Decision To Leave review, Cannes: “An achingly romantic throwback to noirs of yesteryear”

Hitchcockian vibes abound in the sumptuous new melodrama from Park Chan-wook, a murder mystery love story that marks the South Korean helmer’s first film at Cannes since 2016’s The Handmaiden. An achingly romantic throwback to the noirs of yesteryear, it’s a contemporary crime thriller with a distinctly retro vibe: the kind of film that might emerge if Vertigo and Body Heat had a love child and raised it in East Asia.

A mountain climber with a penchant for monogrammed accessories lies at the bottom of a cliff, ants crawling grotesquely over his open eyeballs. Did he fall or was he pushed? Busan-based detective Hae-joon (Park Hae-il) isn’t sure, but he comes to suspect the latter when he meets the dead man’s wife: a coolly implacable health-care worker who seems supremely unruffled by the fact she’s just been made a widow.

Taking her in for questioning, Hae-joon discovers that Seo-rae (Tang Wei) is a) Chinese, b) has an alibi and c) was routinely maltreated by her possessive late husband. But is she a murderess? That’s for Hae-joon to find out and he is in no particular hurry to do so, his insomniac lawman having already fallen under her seductive and intriguing allure.

“You need murder and violence in order to be happy!” sighs his neglected wife, and Decision To Leave has its fair share of both. As one would expect from this filmmaker though, there’s a subversive element to these genre signifiers, with one uphill foot chase amusingly occurring at an exhausted walking pace and another pursuit across the rooftops ending with cop and quarry having a fraternal tête-à-tête.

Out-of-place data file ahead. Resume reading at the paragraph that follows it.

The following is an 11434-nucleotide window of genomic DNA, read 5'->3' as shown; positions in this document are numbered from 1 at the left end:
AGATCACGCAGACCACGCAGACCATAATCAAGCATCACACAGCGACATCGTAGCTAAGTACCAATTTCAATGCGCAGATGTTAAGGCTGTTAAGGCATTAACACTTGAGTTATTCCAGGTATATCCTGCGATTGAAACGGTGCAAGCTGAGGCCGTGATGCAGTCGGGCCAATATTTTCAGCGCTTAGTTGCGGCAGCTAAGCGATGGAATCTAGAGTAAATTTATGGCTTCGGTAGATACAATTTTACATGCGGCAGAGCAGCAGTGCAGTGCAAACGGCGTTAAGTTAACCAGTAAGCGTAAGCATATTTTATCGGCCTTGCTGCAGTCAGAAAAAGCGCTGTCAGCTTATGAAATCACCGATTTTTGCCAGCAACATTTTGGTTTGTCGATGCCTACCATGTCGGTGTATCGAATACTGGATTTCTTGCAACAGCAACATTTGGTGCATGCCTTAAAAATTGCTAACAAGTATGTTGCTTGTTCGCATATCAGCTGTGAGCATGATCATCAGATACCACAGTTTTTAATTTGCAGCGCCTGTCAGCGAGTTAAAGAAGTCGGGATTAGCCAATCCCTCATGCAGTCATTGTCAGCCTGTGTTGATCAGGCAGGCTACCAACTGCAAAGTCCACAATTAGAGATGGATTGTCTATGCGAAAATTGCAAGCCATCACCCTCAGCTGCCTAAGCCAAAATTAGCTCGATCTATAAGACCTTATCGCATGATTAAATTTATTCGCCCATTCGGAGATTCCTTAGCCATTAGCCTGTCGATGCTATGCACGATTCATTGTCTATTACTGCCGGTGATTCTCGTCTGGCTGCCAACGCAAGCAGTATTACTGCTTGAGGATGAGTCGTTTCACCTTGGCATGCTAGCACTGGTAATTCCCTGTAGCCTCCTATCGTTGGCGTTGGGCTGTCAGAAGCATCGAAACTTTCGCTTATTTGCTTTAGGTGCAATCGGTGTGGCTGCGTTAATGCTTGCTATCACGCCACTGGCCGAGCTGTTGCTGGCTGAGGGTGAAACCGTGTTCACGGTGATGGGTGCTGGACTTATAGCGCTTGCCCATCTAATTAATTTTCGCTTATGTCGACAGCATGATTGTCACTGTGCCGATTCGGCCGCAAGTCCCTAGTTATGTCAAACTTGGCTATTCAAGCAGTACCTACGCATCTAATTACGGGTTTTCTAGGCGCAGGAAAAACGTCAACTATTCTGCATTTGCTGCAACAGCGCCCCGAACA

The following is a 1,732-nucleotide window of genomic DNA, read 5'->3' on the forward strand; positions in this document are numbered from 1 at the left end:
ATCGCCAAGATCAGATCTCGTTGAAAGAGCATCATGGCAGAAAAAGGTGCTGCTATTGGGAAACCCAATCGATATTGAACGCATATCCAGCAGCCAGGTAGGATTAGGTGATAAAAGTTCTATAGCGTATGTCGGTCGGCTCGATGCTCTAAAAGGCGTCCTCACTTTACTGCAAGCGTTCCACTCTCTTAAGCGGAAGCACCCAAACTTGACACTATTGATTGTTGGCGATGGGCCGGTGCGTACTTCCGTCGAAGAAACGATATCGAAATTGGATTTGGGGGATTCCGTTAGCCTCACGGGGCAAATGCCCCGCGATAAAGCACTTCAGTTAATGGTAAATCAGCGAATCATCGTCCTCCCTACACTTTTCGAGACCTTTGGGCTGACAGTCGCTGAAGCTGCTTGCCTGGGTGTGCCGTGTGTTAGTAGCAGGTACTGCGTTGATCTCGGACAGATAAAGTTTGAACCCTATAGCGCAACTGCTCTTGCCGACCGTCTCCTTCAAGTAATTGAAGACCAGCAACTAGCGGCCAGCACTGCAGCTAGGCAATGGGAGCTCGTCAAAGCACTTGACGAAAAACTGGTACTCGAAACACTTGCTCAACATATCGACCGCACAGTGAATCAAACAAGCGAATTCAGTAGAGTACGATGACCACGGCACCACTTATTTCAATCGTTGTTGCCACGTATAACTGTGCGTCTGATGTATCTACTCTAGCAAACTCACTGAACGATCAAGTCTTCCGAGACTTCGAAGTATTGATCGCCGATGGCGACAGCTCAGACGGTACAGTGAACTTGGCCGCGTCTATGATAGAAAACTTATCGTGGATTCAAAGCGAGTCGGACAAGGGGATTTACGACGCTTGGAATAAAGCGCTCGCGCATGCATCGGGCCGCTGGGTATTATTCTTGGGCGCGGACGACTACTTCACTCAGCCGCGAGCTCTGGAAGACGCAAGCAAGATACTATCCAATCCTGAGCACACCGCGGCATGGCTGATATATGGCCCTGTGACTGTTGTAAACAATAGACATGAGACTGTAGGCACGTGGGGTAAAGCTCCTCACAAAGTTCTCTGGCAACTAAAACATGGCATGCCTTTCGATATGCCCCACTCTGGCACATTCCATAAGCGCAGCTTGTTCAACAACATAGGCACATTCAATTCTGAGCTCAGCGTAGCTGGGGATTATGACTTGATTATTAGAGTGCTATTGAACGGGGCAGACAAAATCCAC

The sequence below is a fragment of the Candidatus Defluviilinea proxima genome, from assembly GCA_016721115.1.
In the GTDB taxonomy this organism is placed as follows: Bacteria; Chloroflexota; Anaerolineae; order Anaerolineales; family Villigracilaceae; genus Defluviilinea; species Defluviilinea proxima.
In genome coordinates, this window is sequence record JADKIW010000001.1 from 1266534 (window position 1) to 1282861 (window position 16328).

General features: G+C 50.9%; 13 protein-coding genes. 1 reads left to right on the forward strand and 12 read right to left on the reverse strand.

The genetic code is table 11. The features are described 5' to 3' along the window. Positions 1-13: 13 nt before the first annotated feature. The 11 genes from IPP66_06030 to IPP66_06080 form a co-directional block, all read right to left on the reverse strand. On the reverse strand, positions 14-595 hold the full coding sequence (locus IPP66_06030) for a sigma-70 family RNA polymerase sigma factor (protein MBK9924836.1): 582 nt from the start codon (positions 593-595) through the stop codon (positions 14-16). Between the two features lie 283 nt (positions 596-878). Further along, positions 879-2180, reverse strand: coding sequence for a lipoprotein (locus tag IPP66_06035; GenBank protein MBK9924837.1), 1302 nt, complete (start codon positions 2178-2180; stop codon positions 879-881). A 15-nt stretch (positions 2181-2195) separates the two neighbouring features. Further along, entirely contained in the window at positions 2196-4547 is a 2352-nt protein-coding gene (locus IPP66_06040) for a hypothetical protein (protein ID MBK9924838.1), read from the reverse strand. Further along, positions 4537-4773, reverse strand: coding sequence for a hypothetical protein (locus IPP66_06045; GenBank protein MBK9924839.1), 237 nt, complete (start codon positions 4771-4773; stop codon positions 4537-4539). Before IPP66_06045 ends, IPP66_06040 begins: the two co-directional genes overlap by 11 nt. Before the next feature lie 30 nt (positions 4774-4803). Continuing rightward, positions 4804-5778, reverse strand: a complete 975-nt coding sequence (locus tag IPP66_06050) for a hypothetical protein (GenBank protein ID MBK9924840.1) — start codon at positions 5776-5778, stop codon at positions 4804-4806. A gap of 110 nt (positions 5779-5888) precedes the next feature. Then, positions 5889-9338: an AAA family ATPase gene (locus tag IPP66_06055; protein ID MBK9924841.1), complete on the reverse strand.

Modern embellishments like fitness apps and Siri are incorporated playfully into the narrative, while certain scenes are strikingly viewed through a mobile phone’s glass screen. The story’s second act, meanwhile, swaps the towering mountains of the first for churning, tempestuous seascapes: as apt a metaphor as any for the swirling, torrid passions that dictate the characters’ actions and engineer their fates.

In truth that second half – which takes place 13 months after the first and involves another of Seo-rae’s husbands buying the farm – lacks the drive of what precedes it, resulting in a work that feels at least 20 minutes too long. At no point, though, is there nothing on screen to admire, with Kim Ji-yong’s elegant visuals, Cho Young-wuk’s Hermann-esque score and Kwak Jung-ae’s sophisticated costumes all making their presence felt.

Sensual rather than sexy, Decision To Leave is ultimately too decorous to permit its characters to give into their basic instincts. Yet that doesn’t stop it casting an intoxicating spell, one you may well find lingering around for days after you see it.


Decision To Leave does not currently have a UK or US release date. Stick with Total Film for all the latest coverage from Cannes 2022 – check out our review of Holy Spider, through that link.

The Verdict

4

4 out of 5

Decision To Leave review, Cannes: “An achingly romantic throwback to noirs of yesteryear”

A master filmmaker mines cinema’s glamorous past in a nostalgic neo-noir you don’t so much watch as surrender to.

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